Services are borrowed from SOA:
- Business domain centric: boundaries and seams defined by owning team or domain.
- High cohesion: follows the single-responsibility principle (Private): inputs, outputs and operations relate only to a single domain; and masks implementation details via encapsulation (Private).
- Enforces backwards compatibility, maybe by wrapping newer versions of the interface with compatible implementations.
- Autonomy: owns its domain.
- Owns its own storage.
- Resilience: degrade gracefully to default functionality in the event of error rate, delay or unavailability.
- Use timeouts for queries with external services.
- Interactions with other services should be stateless.
- Observability: centralised storage and alarming on key metrics such as error rate and performance and logging.
- Correlation ID uniquely identifies individual requests, allowing for fan-out analysis.
- Structured logging with defined error levels.
- Annotate all log and metric entries with attributes aiding discovery, e.g. instance ID, date/time.
- Automation: testing and environment setup should take place in a continuous integration environment.
- Provide immediate feedback to developers.
- Regression tests should cover different API versions.
- Automate delivery.
Transactions in a microservices system are distributed: a request can be a composition of multiple services' responses. This makes asynchronous programming models essential.
There are two primary approaches to performing work:
- Synchronous request/response, where a client awaits a response from a request in the same exchange.
- Asynchronous request/response, where a client may request that the output is written to a specific network location (e.g. blob storage) or continues to poll for the status, or allows another system to collect and process the response via a message bus or queue.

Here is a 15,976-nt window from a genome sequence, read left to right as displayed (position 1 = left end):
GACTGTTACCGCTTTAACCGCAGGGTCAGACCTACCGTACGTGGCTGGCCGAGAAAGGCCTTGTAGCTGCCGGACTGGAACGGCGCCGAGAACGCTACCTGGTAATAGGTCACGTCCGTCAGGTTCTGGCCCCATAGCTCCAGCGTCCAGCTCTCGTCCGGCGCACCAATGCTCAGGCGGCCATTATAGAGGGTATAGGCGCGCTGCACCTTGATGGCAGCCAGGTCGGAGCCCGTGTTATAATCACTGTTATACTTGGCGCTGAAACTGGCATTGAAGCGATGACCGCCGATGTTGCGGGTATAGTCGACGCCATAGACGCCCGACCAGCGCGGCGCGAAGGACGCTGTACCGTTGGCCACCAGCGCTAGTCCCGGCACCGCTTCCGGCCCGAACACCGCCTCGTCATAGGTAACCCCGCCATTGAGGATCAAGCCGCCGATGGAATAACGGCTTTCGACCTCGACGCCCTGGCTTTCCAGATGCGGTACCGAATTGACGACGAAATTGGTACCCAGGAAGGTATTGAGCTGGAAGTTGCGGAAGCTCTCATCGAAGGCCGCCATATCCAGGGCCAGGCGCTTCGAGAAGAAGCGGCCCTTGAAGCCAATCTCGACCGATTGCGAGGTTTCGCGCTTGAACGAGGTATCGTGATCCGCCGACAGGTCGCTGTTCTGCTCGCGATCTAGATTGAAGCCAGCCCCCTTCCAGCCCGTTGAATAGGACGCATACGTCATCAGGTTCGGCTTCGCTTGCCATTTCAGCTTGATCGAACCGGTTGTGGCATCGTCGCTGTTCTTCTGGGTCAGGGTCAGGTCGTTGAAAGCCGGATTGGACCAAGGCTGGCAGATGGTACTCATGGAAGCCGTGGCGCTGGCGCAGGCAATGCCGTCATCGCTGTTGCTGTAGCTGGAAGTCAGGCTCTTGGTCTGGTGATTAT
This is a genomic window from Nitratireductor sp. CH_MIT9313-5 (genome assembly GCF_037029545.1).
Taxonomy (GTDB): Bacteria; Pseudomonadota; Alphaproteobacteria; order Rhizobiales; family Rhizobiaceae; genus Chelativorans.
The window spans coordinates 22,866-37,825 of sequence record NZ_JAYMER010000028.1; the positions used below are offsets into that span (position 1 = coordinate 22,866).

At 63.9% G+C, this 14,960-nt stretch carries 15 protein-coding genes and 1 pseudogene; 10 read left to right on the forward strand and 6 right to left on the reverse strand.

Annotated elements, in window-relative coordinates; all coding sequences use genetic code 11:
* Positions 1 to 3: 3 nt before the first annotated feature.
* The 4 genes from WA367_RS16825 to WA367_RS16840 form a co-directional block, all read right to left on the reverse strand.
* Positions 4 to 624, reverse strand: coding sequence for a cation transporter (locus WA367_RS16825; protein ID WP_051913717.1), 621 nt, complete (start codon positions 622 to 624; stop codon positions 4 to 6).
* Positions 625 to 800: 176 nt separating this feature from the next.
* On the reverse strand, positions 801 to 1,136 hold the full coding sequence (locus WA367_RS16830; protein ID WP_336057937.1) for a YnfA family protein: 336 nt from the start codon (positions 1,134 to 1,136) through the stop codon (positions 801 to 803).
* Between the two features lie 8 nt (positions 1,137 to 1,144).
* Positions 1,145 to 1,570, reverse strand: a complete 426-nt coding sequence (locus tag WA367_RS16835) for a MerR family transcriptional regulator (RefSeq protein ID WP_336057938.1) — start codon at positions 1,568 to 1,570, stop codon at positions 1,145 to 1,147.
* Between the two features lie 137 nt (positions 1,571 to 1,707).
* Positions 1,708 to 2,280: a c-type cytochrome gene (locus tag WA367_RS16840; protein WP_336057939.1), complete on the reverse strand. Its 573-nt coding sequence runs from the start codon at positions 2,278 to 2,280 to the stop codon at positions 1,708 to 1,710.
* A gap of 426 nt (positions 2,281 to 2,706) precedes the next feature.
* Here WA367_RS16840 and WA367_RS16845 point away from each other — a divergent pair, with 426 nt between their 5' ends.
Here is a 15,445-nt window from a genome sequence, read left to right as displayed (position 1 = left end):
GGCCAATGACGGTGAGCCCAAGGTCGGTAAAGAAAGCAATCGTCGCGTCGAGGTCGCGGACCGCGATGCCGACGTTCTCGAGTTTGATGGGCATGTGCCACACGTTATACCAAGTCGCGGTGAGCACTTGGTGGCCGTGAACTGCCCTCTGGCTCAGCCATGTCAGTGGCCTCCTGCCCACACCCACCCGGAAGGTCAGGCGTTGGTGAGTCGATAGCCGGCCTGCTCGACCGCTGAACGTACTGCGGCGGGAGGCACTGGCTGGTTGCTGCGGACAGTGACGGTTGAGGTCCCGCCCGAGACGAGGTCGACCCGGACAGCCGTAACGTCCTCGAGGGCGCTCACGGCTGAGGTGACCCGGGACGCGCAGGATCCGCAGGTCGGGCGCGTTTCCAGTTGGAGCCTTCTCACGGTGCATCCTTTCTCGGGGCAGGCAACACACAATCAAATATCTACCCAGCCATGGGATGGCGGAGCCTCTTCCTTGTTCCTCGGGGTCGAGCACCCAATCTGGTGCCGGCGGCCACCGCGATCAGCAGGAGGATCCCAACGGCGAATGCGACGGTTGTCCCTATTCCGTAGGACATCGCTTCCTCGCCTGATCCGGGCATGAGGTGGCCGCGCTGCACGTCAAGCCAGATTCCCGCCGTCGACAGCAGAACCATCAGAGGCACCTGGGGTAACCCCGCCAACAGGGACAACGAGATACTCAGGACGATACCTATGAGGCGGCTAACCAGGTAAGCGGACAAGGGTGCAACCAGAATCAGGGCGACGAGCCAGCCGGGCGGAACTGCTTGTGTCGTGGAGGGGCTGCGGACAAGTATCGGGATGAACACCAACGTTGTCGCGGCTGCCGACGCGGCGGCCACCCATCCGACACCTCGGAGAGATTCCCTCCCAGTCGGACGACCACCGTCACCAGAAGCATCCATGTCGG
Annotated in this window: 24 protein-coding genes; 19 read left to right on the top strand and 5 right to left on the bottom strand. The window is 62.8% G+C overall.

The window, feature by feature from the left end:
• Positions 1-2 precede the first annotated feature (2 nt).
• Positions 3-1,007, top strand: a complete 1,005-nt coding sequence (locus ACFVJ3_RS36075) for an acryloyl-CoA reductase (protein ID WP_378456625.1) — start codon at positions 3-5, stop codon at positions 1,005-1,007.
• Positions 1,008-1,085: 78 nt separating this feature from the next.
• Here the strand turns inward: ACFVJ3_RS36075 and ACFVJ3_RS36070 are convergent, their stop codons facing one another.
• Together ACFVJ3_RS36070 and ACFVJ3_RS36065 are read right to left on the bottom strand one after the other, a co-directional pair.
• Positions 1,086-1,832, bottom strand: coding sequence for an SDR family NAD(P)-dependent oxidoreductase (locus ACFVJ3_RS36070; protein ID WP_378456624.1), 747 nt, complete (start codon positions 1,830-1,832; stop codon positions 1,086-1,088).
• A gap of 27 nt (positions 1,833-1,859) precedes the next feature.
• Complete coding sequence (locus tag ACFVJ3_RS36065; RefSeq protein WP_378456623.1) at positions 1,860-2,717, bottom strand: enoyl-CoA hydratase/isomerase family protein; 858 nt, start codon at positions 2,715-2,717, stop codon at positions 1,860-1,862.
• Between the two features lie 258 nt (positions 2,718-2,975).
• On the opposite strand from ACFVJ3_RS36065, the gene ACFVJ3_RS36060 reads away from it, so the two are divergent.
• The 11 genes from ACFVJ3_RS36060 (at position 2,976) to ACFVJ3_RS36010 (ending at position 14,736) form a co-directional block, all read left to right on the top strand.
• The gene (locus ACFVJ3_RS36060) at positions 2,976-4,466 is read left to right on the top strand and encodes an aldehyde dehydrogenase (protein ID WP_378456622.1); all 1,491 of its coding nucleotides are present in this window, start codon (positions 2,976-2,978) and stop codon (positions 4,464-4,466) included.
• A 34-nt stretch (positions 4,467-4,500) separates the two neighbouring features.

Communication usually takes place over lightweight, open communication protocols such as gRPC or REST, avoiding tight coupling around a client library.
Transparent over multiple transports?
The hosting of these services is characterised by centralised management:
- Containers running an individual process are an ideal fit.
- Serverless/FaaS removes the management of the services entirely, allowing scaling based on transaction volume.
- API gateways are API-optimised load balancers, providing a central entry point for clients and performing routing and authentication/authorisation.
- Service discovery
The circuit breaker pattern defines a way of detecting the failure of a service and backing off to allow it to recover, providing a solution to the thundering herd problem.
Moving toward microservices
- Get black box testing in place.
- Ensure the system is adequately observable such that you're able to identify faults post-migration.
- Split the application into bounded contexts, duplicating shared components where required.
- Identify seams in data storage and separate these out, such that each service owns its own storage. This might necessitate building new services that solely manage the storage.
- Migrate individual services.